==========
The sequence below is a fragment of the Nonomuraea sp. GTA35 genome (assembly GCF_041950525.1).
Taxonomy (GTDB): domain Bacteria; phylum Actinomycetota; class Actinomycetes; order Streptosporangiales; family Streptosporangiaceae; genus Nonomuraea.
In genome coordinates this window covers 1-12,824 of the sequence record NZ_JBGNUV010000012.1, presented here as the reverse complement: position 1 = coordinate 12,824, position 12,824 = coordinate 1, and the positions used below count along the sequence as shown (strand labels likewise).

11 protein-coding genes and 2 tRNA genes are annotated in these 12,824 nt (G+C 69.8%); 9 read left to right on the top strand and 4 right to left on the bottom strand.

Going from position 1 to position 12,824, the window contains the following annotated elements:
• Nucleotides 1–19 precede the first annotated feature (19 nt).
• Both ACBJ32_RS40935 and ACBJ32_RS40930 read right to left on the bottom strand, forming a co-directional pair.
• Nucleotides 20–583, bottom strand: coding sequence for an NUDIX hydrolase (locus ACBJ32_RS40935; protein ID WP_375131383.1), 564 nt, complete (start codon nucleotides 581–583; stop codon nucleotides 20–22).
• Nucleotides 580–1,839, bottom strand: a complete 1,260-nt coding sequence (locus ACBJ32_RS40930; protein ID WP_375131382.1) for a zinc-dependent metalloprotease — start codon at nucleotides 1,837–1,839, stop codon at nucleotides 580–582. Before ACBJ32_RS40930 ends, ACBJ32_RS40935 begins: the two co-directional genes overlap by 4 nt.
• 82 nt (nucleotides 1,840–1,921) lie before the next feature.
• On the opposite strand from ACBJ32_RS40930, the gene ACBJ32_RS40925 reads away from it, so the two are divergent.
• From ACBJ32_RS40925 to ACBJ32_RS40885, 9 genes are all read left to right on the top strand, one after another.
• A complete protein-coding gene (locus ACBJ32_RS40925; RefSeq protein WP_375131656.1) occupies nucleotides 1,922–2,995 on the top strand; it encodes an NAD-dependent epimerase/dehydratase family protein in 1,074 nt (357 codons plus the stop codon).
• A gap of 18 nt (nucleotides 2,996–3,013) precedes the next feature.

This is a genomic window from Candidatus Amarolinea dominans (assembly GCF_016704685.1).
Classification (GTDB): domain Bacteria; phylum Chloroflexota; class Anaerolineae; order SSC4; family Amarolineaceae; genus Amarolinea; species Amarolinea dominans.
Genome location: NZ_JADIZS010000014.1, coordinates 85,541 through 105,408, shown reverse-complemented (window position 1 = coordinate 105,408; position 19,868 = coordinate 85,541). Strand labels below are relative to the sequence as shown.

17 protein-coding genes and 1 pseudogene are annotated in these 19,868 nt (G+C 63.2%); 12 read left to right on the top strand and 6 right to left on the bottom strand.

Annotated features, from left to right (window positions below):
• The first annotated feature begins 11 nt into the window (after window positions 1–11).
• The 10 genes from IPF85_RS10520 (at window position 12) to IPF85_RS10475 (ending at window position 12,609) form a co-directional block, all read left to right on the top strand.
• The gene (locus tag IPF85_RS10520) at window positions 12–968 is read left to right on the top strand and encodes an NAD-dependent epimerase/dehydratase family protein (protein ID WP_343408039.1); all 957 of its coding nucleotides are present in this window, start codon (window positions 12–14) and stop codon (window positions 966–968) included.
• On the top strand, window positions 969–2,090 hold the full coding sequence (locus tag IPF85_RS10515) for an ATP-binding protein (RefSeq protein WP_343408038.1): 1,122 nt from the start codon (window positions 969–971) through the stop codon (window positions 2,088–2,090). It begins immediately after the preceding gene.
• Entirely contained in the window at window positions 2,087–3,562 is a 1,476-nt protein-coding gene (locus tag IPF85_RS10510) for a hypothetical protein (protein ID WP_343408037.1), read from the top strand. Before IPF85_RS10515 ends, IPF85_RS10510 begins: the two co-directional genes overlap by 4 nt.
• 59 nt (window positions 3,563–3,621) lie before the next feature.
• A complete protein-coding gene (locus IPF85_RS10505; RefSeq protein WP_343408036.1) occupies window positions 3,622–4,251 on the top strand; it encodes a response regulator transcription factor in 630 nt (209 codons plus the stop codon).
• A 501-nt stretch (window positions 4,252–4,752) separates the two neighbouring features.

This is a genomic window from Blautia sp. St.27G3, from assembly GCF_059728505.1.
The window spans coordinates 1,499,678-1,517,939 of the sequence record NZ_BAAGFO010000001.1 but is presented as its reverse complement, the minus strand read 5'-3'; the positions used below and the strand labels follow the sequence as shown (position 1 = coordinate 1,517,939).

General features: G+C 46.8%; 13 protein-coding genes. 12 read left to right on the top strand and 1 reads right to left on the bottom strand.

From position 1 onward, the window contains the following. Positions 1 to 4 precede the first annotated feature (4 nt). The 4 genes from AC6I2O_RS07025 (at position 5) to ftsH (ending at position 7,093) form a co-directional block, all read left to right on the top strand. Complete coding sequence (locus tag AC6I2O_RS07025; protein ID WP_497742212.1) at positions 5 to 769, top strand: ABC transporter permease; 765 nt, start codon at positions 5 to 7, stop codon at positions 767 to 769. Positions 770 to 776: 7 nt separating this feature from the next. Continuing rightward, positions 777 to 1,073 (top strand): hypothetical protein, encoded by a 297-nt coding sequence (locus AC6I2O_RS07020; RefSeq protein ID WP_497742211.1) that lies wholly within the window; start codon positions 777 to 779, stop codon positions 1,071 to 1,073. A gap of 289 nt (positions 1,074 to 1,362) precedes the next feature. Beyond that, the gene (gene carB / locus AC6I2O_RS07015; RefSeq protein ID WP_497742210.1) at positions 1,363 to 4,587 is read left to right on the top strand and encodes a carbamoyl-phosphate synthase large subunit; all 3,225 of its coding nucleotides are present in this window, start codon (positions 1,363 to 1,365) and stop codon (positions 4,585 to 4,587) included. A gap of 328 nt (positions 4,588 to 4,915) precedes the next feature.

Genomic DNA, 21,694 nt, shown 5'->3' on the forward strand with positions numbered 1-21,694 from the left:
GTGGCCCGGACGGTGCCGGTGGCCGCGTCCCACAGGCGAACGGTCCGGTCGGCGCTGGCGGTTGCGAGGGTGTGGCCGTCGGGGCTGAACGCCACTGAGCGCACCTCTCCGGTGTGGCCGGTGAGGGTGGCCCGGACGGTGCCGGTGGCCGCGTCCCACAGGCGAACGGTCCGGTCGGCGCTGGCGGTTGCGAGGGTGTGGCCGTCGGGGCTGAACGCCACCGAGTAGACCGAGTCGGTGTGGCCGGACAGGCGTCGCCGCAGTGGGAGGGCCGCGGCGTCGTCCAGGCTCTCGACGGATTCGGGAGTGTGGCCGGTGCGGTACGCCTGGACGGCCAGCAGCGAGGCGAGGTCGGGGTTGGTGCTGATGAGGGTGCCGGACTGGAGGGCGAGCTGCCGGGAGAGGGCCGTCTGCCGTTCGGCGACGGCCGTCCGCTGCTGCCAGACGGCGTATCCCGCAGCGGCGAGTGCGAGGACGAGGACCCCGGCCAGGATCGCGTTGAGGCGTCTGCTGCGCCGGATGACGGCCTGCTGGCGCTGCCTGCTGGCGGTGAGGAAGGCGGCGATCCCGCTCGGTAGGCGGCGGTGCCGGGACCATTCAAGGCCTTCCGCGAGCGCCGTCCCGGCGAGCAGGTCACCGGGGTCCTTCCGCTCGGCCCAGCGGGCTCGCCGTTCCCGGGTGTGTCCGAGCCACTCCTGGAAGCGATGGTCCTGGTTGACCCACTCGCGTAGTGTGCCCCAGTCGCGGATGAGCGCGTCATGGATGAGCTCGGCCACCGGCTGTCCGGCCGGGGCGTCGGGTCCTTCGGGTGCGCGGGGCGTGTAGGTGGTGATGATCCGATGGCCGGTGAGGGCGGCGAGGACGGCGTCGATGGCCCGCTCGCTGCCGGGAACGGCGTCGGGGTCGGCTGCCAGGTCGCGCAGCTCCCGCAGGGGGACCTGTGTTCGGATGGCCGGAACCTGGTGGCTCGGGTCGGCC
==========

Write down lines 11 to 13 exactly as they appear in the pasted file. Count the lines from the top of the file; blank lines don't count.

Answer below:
• On the opposite strand from ACBJ32_RS40930, the gene ACBJ32_RS40925 reads away from it, so the two are divergent.
• From ACBJ32_RS40925 to ACBJ32_RS40885, 9 genes are all read left to right on the top strand, one after another.
• A complete protein-coding gene (locus ACBJ32_RS40925; RefSeq protein WP_375131656.1) occupies nucleotides 1,922–2,995 on the top strand; it encodes an NAD-dependent epimerase/dehydratase family protein in 1,074 nt (357 codons plus the stop codon).